4. Power of Partnerships

Only a strong collaboration among multiple stakeholders and government ministries will enable us to undertake a nationally important project of this scale. Inclusive and integrated water resource management (which includes social, environmental, economic and political dimensions) that brings many stakeholder groups to design and implement this program is the need of the hour. Urban water management, in my view, also needs an immediate re-think given the rising pressures of urbanization on natural resources and the strong link between clean water availability and human capital productivity. Here, contracting the private sector to develop city water delivery, sewerage and recycling systems would bring in much-needed efficiency to ensure that the access to clean water as a fundamental human right is preserved.

Water can no longer be a free commodity for socio-economic groups that can afford to pay a price for each unit of water.

5. Pricing, market mechanisms and capitalization

Robust public-private partnerships, advanced technologies and the introduction of market mechanisms (such as industry water cap and trade mechanisms) have consistently proven to drive the efficient usage of water and increase cost efficiencies, to the point where the poorest of households receive clean drinking water for free through innovative methods, subsidized by the tiered price of water paid by richer households and water intensive industries. Water can no longer be a free commodity for socio-economic groups that can afford to pay a price for each unit of water. At the same time, it is morally distasteful that our poor have to pay exorbitant rates to water vendors in the absence of piped supply. This unfortunate skew keeps our urban poor locked into water poverty -- an issue we must address.

Channelizing private sector finance for water also depends critically on the price of water. Operations, maintenance and repair of water-related infrastructure (such as large dams or sewage treatment plants), surging water demand, and frequent weather events and disasters have been driving up water management costs in India. Most of the investments in this sector have been from the government, but to reach the required scale, bankable projects which attract private capital need to be developed, on the back of a tiered water pricing model for urban and rural India.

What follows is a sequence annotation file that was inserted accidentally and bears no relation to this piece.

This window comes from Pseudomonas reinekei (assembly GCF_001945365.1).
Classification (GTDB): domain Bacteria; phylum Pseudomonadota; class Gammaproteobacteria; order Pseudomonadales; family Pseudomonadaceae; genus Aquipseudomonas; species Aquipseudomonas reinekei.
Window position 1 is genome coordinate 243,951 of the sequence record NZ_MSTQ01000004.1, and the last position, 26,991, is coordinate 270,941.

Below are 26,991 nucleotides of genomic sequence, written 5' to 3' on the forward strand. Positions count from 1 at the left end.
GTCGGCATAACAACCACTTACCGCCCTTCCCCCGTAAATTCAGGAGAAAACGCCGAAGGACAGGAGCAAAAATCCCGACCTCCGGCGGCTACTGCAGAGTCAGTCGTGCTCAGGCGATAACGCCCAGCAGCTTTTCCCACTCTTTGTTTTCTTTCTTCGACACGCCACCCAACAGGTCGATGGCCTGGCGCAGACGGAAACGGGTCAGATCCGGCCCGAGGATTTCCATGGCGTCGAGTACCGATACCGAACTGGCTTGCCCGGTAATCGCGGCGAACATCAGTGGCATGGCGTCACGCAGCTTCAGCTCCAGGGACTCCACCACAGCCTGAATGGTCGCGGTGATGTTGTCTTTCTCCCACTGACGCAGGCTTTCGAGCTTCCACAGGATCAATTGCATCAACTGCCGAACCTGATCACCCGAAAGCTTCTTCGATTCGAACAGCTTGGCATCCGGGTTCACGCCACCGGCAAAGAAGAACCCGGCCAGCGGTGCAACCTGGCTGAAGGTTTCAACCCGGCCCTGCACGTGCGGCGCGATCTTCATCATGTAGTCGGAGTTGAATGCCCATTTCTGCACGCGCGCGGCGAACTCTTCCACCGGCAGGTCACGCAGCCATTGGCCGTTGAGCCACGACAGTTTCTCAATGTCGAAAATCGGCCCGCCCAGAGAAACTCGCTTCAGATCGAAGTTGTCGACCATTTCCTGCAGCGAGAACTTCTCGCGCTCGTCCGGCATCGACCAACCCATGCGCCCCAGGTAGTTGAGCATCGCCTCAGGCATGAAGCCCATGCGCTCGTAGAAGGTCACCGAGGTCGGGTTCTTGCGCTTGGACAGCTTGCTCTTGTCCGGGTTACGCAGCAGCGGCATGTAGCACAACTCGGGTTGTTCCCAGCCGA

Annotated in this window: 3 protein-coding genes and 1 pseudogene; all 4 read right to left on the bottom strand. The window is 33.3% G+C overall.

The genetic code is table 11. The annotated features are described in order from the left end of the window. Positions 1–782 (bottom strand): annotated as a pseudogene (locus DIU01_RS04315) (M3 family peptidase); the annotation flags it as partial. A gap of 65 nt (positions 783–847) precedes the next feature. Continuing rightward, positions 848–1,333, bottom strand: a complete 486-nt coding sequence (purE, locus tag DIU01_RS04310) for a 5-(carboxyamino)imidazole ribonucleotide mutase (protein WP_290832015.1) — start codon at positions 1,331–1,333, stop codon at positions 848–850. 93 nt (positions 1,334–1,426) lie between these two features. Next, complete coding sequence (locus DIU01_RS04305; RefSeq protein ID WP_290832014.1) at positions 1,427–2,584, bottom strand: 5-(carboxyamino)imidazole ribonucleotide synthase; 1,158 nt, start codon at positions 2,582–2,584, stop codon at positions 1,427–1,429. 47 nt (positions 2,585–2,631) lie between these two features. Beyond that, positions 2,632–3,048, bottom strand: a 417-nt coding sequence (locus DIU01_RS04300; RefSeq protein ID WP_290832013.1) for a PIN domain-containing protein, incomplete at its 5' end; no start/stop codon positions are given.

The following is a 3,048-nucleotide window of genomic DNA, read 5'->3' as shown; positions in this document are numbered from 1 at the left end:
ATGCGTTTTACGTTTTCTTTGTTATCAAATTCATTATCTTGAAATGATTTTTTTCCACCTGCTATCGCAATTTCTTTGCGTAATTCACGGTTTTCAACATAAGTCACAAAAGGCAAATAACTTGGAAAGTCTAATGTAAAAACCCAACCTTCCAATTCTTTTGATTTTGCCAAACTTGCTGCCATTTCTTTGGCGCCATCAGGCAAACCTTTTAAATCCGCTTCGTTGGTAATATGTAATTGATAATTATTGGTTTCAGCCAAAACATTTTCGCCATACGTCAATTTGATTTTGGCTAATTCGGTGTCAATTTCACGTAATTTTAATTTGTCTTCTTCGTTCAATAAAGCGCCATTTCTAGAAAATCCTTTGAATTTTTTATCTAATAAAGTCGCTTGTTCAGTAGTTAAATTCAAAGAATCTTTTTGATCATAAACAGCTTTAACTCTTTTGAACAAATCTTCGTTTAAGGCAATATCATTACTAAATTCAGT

Bankable projects which attract private capital need to be developed, on the back of a tiered water pricing model for urban and rural India.

The government must further galvanize the sector through new structures -- like credit guarantees -- which could create a greater appetite for such projects. Water-specific financial investments, such as "blue bonds", may be used to channelize investments. Municipal bonds have also served as a significant source of funds in the developed markets. In the Indian context, such bonds will also strengthen the financial state of the municipalities. Innovative financing models such as revolving funds, securitization and blended finance options with grants may provide critical breakthrough for unlocking private sector capital for water related projects.

India has a challenging responsibility of serving 17% of the world's population with just 4% of the global freshwater reserves. With such constrained availability and increasing demand, policymakers must begin to approach this issue in a multi-pronged way, involving multiple ministries and industry sectors. Policy initiatives such as the Pradhan Mantri Krishi Sinchai Yojana (PMKSY) which focus on providing irrigation to non-irrigated fields with built-in efficiency measures are commendable, but need to be intricately linked to other schemes like the Integrated Watershed Management Scheme. The National Water Mission as one of the eight missions of the National Action Plan on Climate Change is a step in the right direction, but it is time to seriously bolster efforts along the 5P guidelines. I sincerely believe that water forms the most important part of the planet's natural capital, and it needs a concerted effort from all stakeholders to trigger a "blue revolution".